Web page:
Manufacturing

Fossil fuel-free steel was made for the first time in Sweden using "green" hydrogen technology.

Innovation for Good

Fossil Fuel–Free 'Green' Steel Produced for the First Time

A Swedish consortium delivered the first batch of the metal—made using 'green' hydrogen—to an automobile manufacturer for truck production

Artist J. Howard Miller produced this work-incentive poster for the Westinghouse Electric & Manufacturing Company. Though displayed only briefly in Westinghouse factories, the poster in later year has become one of the most famous icons of World War II.

Women Who Shaped History

Rosie the Riveter Gets Her Due 75 Years After the End of World War II

Forever changing the nation, the women who worked in American factories during the war have been collectively awarded the Congressional Gold Medal

Prototype biodegradable flip-flops made using algae.

New Research

Researchers Use Algae to Make Biodegradable Flip-Flops

The shoes break down in about 18 weeks under the right conditions

A clear shard of Roman glass found in northern Jordan. The purple highlights are iridescence caused by weathering.

Ancient Rome's Finest Glass Was Actually Made in Egypt

Researchers used chemical analysis to determine the origins of the empire's crystal-clear glass

A letter that tipped off authorities to the illegal conditions of the garment factory begs rescuers to work quickly and not arouse suspicion. “Don’t forget to be careful,” it concludes.

20th-Century Slavery in a California Sweatshop Was Hiding in Plain Sight

The El Monte sweatshop case exposed a web of corruption—and the enslavement of more than 70 Los Angeles-area garment workers

The Leith glass factory's cone-shaped furnaces appear in the background of painter William Reed's Leith Races.

Cool Finds

Archaeologists Unearth Remnants of Lost Scottish Wine-Bottle Glass Factory

The 18th-century Edinburgh factory once produced a million bottles a week

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5 Manufacturing Innovations That Will Change the World

What happens when you combine the strength of the American worker with investment in cutting-edge science and technology? Innovations capable of changing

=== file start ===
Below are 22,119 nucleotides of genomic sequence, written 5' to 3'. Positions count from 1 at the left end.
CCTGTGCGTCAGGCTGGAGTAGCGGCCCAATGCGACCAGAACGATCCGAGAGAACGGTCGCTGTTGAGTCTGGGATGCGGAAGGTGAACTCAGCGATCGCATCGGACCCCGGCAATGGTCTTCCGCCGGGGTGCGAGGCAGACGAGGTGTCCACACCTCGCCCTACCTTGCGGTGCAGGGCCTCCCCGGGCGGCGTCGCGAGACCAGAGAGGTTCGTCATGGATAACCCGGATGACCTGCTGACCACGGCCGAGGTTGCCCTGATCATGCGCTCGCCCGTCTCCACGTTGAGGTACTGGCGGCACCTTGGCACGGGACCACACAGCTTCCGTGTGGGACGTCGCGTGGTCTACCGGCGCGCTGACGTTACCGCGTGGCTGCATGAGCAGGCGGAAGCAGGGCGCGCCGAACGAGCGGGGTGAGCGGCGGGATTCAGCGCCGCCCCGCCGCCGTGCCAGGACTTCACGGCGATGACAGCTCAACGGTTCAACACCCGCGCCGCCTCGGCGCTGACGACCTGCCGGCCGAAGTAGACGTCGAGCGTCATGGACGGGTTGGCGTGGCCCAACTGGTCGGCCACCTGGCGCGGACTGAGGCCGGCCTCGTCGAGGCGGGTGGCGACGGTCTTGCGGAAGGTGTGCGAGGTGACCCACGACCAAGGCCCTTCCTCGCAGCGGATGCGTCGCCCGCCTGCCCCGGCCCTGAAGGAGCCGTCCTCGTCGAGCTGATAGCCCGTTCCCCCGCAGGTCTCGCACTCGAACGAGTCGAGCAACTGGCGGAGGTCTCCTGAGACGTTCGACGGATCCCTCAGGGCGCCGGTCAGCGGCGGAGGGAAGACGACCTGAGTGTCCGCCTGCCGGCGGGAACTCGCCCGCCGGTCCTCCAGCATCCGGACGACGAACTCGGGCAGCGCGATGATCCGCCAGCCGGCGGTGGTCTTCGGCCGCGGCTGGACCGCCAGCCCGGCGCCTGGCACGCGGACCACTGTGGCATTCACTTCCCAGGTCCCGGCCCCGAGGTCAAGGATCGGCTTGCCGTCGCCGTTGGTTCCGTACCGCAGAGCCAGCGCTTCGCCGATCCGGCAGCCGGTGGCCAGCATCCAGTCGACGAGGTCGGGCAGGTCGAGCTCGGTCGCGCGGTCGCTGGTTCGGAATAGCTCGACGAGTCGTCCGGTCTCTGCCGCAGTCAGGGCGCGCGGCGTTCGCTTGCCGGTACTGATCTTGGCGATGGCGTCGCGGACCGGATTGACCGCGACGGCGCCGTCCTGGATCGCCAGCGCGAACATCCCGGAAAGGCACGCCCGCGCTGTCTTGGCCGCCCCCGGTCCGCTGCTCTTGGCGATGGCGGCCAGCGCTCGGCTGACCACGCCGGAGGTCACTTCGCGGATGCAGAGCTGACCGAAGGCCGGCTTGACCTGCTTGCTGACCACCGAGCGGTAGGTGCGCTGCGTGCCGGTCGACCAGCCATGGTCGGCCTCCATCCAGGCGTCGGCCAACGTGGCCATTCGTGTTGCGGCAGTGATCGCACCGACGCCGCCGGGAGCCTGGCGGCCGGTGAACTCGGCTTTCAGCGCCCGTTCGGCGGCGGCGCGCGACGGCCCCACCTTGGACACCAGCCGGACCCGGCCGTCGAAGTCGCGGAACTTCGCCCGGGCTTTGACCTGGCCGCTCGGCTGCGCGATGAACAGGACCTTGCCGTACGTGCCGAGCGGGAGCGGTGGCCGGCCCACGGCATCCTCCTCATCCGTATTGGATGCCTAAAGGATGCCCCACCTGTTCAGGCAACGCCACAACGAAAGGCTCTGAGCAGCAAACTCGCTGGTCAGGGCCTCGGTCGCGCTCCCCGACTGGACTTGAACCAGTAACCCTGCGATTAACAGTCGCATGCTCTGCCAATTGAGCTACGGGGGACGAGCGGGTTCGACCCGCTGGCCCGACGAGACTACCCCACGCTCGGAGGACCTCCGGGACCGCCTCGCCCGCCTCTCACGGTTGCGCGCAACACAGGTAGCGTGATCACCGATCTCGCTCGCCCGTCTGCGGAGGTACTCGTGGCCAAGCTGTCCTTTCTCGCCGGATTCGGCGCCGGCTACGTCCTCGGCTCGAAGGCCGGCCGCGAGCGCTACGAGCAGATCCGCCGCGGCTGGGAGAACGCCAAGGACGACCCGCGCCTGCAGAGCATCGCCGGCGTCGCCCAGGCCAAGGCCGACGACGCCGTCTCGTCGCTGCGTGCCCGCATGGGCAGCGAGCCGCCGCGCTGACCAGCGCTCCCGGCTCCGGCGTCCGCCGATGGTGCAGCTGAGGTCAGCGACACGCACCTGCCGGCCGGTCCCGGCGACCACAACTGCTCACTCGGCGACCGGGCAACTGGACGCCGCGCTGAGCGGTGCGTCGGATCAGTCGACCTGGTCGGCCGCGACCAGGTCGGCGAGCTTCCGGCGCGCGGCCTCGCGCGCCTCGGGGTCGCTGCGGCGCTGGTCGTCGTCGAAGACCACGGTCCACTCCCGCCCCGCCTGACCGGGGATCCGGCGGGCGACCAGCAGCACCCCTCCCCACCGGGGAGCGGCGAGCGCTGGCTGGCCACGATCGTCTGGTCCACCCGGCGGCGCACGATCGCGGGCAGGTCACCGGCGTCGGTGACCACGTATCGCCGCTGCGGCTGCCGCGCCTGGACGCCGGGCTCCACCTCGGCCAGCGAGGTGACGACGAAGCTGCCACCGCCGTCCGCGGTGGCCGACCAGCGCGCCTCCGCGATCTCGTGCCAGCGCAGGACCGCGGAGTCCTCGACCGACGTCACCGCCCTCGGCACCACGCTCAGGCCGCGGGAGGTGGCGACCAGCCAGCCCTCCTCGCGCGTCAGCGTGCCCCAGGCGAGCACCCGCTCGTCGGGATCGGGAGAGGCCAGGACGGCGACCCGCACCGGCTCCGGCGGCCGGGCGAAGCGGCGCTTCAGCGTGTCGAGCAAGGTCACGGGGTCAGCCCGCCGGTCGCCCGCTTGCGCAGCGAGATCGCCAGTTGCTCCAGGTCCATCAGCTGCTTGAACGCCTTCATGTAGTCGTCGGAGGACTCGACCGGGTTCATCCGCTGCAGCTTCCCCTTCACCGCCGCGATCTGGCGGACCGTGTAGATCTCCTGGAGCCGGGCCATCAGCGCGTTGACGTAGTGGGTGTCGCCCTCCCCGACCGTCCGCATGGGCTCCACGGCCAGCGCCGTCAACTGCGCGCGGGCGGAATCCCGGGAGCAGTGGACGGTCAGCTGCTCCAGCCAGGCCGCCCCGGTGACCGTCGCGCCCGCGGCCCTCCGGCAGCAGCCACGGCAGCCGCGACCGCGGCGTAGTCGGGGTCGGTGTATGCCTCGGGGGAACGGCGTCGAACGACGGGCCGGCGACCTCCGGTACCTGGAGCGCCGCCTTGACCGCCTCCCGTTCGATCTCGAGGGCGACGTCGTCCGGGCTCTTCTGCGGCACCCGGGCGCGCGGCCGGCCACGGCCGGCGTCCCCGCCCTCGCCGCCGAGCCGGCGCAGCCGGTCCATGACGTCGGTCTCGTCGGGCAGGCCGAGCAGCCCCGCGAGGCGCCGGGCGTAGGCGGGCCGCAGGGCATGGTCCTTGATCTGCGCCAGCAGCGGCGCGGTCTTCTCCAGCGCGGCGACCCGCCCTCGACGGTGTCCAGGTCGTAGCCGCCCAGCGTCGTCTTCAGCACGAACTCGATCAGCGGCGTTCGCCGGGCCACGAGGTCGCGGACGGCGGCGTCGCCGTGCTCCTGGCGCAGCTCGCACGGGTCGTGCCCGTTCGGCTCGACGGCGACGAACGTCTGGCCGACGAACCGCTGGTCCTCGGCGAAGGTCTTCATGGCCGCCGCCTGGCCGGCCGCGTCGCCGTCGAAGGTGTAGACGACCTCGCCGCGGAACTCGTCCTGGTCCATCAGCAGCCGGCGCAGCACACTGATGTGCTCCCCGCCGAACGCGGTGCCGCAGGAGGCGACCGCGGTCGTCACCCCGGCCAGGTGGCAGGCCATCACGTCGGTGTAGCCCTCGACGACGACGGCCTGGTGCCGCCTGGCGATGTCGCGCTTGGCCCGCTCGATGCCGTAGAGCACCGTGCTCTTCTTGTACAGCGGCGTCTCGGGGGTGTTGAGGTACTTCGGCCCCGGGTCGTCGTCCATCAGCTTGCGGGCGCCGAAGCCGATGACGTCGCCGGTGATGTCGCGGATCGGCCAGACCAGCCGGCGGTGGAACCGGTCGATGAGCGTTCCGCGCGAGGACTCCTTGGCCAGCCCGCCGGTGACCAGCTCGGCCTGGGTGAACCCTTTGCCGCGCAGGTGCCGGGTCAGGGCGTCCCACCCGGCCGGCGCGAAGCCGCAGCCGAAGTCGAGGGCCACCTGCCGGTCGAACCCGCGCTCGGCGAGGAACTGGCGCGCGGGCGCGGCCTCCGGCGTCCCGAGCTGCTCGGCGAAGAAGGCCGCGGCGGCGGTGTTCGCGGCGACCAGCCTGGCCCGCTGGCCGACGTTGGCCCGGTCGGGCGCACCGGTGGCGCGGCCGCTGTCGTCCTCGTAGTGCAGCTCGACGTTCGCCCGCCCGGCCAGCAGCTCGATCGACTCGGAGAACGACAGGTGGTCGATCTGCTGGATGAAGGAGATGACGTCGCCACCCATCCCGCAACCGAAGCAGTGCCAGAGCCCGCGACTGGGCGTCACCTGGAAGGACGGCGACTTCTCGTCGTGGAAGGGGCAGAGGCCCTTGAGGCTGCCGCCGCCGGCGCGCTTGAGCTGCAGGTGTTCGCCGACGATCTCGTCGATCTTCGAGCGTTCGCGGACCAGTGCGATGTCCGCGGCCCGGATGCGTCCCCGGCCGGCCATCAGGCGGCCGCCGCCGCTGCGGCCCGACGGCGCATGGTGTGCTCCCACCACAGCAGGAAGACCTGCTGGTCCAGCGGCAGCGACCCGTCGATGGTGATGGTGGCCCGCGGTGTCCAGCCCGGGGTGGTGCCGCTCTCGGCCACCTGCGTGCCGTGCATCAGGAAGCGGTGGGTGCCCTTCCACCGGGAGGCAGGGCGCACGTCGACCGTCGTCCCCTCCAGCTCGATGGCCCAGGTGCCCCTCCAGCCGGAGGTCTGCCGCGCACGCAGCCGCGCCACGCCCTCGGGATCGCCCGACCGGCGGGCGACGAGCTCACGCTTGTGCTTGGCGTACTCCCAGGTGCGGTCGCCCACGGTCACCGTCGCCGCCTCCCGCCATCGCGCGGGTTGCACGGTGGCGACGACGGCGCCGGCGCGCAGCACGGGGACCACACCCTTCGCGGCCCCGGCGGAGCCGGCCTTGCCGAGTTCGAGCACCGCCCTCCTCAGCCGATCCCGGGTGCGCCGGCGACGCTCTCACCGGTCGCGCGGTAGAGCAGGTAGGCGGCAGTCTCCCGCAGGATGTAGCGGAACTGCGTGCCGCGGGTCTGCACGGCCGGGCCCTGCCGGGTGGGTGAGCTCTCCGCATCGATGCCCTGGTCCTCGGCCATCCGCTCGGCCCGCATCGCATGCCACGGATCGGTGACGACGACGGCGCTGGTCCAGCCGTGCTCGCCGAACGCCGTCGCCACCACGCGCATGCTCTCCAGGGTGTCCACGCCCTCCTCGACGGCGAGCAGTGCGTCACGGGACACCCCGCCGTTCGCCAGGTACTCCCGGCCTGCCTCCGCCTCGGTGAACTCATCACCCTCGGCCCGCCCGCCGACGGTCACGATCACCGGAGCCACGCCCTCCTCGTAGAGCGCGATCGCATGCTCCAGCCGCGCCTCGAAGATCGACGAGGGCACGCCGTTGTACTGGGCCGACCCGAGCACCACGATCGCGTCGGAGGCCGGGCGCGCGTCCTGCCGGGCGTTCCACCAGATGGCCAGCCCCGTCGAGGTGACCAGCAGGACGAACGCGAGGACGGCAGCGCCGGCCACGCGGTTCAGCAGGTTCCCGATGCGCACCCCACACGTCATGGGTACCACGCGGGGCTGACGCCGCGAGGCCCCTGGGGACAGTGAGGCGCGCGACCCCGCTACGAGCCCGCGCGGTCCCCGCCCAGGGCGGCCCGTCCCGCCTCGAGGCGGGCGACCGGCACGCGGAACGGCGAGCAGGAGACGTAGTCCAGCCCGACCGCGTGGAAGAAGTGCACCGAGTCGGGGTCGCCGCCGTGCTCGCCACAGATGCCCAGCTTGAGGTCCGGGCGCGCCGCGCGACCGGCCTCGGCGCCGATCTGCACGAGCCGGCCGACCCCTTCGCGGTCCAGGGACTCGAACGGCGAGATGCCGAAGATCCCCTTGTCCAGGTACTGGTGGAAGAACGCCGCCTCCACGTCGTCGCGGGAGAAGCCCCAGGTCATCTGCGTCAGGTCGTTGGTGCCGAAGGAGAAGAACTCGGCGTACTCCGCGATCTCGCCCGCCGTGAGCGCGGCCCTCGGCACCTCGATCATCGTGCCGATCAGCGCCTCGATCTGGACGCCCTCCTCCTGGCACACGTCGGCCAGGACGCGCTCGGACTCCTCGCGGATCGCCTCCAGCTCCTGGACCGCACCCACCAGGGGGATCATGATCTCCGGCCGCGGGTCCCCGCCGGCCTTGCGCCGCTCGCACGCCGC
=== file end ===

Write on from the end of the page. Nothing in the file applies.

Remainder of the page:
Photo Contest Featured Photographer

From Skinning Coconuts to Tire Recycling, This Photographer Captures Vietnam at Work

Huynh Thanh Huy presents a striking portrait of a nation undergoing a dramatic shift from agriculture to manufacturing

The Redemption of Vanity, a work of art by MIT artist in residence Diemut Strebe in conjunction with with Brian L. Wardle, MIT professor of Aeronautics and Astronautics, along with Luiz Acauan and Estelle Cohen.

There’s a New Blackest Black in Town

Artist Diemut Strebe covered a $2 million diamond with a substance that absorbs 99.995 percent of any incoming light

Americans who distrusted their Catholic, French-speaking neighbors burned the Old South Church in Bath, Maine.

When an Influx of French-Canadian Immigrants Struck Fear Into Americans

In the late 19th century, they came to work in New England cotton mills, but the <i>New York Times</i>, among others, saw something more sinister

Signmakers Stanley Sawicki and Stanley Palka prepare several thousand picket signs in 1950 for a possible Chrysler auto workers' strike over employee pensions.

Separating Truth From Myth in the So-Called ‘Golden Age’ of the Detroit Auto Industry

The post-war era’s labor unrest and market instability has seemingly been forgotten in the public’s memory

A guest trims the excess foam off a baseball cap.

How to Make Your Own Cheesehead in Milwaukee

You can make your own iconic Cheesehead hat for this year’s football season at the Foamation factory in Milwaukee

New Research

The Physics Behind the Layers in Your Latte

Layered lattes are a cool trick, but the science of why it happens could help in manufacturing and even studying the ocean

A NASA Valkyrie robot picks up an item with its hand.

Making Robots That Can Work With Their Hands

For robots to be most useful when working alongside humans, they'll have to literally lend us a hand when our own two are not enough

Another example of the prototype does exist, but it has been broken.

Trending Today

Why a Glass Penny Cost One Collector Over $70,000

The prototype was part of a short-lived attempt to take the copper out of one-cent coins

The Ford assembly line in 1913.

In 1913, Henry Ford Introduced the Assembly Line: His Workers Hated It

It was seen as one more way the automaker could exert rigid control over his employees

Cool Finds

This 6,000-Year-Old Amulet Is an Ancient Metal Marvel

Lost-wax casting is still used in modern manufacturing

The Fight for the "Right to Repair"

Manufacturers have made it increasingly difficult for individuals or independent repair people to fix electronics. A growing movement is fighting back

Cool Finds

Photographer Captures the Enduring Grandeur of the Steinway Piano Factory

Christopher Payne's new book strikes a chord

An illustration of a prosthetic hand.

Cool Finds

Sensors Designed for Prosthetic Hands Could Lead to New Textile Standards

Haptic sensors might help figure out if thread count really matters